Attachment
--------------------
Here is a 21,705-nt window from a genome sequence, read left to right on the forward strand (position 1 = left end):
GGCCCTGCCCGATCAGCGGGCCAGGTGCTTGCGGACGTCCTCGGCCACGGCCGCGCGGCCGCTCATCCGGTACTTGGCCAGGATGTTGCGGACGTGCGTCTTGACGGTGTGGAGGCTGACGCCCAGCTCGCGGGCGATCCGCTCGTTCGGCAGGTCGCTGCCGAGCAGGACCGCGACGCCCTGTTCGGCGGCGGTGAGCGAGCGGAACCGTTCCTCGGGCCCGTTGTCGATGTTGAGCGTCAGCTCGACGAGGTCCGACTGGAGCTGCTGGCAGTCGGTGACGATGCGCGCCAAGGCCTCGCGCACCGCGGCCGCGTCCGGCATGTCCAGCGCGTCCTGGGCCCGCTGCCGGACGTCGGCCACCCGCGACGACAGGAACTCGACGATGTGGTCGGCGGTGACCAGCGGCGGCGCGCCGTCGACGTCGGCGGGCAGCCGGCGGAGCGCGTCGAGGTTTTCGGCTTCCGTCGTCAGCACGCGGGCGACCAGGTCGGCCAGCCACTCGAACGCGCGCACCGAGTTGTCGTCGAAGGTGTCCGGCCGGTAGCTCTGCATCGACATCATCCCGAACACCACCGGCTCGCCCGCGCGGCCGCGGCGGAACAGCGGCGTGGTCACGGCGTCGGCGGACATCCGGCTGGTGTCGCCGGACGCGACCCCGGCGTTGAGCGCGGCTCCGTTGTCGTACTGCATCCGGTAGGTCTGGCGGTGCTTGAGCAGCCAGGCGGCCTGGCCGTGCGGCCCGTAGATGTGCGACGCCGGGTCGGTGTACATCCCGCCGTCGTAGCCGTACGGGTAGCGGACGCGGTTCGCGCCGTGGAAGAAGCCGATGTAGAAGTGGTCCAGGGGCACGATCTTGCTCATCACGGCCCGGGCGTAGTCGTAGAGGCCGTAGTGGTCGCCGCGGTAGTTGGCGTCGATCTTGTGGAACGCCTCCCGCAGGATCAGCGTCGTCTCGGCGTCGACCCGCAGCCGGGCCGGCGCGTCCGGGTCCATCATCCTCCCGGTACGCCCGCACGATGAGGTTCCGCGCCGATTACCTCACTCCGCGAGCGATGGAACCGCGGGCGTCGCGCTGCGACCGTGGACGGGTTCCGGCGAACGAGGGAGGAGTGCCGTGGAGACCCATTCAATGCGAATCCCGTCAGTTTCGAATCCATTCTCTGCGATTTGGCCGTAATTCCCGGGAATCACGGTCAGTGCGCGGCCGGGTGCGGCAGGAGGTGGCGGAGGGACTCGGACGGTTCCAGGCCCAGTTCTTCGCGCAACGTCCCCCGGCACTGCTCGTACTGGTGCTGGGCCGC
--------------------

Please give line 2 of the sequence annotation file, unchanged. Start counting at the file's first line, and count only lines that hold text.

GGCCCTGCCCGATCAGCGGGCCAGGTGCTTGCGGACGTCCTCGGCCACGGCCGCGCGGCCGCTCATCCGGTACTTGGCCAGGATGTTGCGGACGTGCGTCTTGACGGTGTGGAGGCTGACGCCCAGCTCGCGGGCGATCCGCTCGTTCGGCAGGTCGCTGCCGAGCAGGACCGCGACGCCCTGTTCGGCGGCGGTGAGCGAGCGGAACCGTTCCTCGGGCCCGTTGTCGATGTTGAGCGTCAGCTCGACGAGGTCCGACTGGAGCTGCTGGCAGTCGGTGACGATGCGCGCCAAGGCCTCGCGCACCGCGGCCGCGTCCGGCATGTCCAGCGCGTCCTGGGCCCGCTGCCGGACGTCGGCCACCCGCGACGACAGGAACTCGACGATGTGGTCGGCGGTGACCAGCGGCGGCGCGCCGTCGACGTCGGCGGGCAGCCGGCGGAGCGCGTCGAGGTTTTCGGCTTCCGTCGTCAGCACGCGGGCGACCAGGTCGGCCAGCCACTCGAACGCGCGCACCGAGTTGTCGTCGAAGGTGTCCGGCCGGTAGCTCTGCATCGACATCATCCCGAACACCACCGGCTCGCCCGCGCGGCCGCGGCGGAACAGCGGCGTGGTCACGGCGTCGGCGGACATCCGGCTGGTGTCGCCGGACGCGACCCCGGCGTTGAGCGCGGCTCCGTTGTCGTACTGCATCCGGTAGGTCTGGCGGTGCTTGAGCAGCCAGGCGGCCTGGCCGTGCGGCCCGTAGATGTGCGACGCCGGGTCGGTGTACATCCCGCCGTCGTAGCCGTACGGGTAGCGGACGCGGTTCGCGCCGTGGAAGAAGCCGATGTAGAAGTGGTCCAGGGGCACGATCTTGCTCATCACGGCCCGGGCGTAGTCGTAGAGGCCGTAGTGGTCGCCGCGGTAGTTGGCGTCGATCTTGTGGAACGCCTCCCGCAGGATCAGCGTCGTCTCGGCGTCGACCCGCAGCCGGGCCGGCGCGTCCGGGTCCATCATCCTCCCGGTACGCCCGCACGATGAGGTTCCGCGCCGATTACCTCACTCCGCGAGCGATGGAACCGCGGGCGTCGCGCTGCGACCGTGGACGGGTTCCGGCGAACGAGGGAGGAGTGCCGTGGAGACCCATTCAATGCGAATCCCGTCAGTTTCGAATCCATTCTCTGCGATTTGGCCGTAATTCCCGGGAATCACGGTCAGTGCGCGGCCGGGTGCGGCAGGAGGTGGCGGAGGGACTCGGACGGTTCCAGGCCCAGTTCTTCGCGCAACGTCCCCCGGCACTGCTCGTACTGGTGCTGGGCCGC